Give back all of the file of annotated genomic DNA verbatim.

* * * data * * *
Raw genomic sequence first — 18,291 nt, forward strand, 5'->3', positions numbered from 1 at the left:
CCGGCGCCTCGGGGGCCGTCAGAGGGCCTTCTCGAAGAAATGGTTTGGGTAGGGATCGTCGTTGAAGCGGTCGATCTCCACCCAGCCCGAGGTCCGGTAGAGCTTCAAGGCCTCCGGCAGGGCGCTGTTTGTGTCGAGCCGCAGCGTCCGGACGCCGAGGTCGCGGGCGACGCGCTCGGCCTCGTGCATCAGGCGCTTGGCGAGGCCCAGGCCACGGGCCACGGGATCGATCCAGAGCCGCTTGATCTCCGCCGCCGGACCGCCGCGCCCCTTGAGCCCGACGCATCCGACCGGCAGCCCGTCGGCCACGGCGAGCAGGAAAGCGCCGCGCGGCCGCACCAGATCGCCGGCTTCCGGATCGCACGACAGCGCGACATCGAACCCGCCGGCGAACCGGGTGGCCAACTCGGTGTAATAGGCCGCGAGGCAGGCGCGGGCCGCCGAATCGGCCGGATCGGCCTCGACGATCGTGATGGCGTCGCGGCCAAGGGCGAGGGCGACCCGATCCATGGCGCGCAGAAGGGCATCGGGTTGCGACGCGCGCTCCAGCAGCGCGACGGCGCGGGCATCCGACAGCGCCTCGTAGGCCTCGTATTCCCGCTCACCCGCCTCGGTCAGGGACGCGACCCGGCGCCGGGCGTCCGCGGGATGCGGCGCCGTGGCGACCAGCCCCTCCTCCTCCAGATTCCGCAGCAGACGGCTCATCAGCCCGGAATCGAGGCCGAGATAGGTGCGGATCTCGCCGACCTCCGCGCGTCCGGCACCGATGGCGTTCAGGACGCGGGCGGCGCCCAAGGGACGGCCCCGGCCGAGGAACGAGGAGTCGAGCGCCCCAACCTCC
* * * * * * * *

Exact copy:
Raw genomic sequence first — 18,291 nt, forward strand, 5'->3', positions numbered from 1 at the left:
CCGGCGCCTCGGGGGCCGTCAGAGGGCCTTCTCGAAGAAATGGTTTGGGTAGGGATCGTCGTTGAAGCGGTCGATCTCCACCCAGCCCGAGGTCCGGTAGAGCTTCAAGGCCTCCGGCAGGGCGCTGTTTGTGTCGAGCCGCAGCGTCCGGACGCCGAGGTCGCGGGCGACGCGCTCGGCCTCGTGCATCAGGCGCTTGGCGAGGCCCAGGCCACGGGCCACGGGATCGATCCAGAGCCGCTTGATCTCCGCCGCCGGACCGCCGCGCCCCTTGAGCCCGACGCATCCGACCGGCAGCCCGTCGGCCACGGCGAGCAGGAAAGCGCCGCGCGGCCGCACCAGATCGCCGGCTTCCGGATCGCACGACAGCGCGACATCGAACCCGCCGGCGAACCGGGTGGCCAACTCGGTGTAATAGGCCGCGAGGCAGGCGCGGGCCGCCGAATCGGCCGGATCGGCCTCGACGATCGTGATGGCGTCGCGGCCAAGGGCGAGGGCGACCCGATCCATGGCGCGCAGAAGGGCATCGGGTTGCGACGCGCGCTCCAGCAGCGCGACGGCGCGGGCATCCGACAGCGCCTCGTAGGCCTCGTATTCCCGCTCACCCGCCTCGGTCAGGGACGCGACCCGGCGCCGGGCGTCCGCGGGATGCGGCGCCGTGGCGACCAGCCCCTCCTCCTCCAGATTCCGCAGCAGACGGCTCATCAGCCCGGAATCGAGGCCGAGATAGGTGCGGATCTCGCCGACCTCCGCGCGTCCGGCACCGATGGCGTTCAGGACGCGGGCGGCGCCCAAGGGACGGCCCCGGCCGAGGAACGAGGAGTCGAGCGCCCCAACCTCC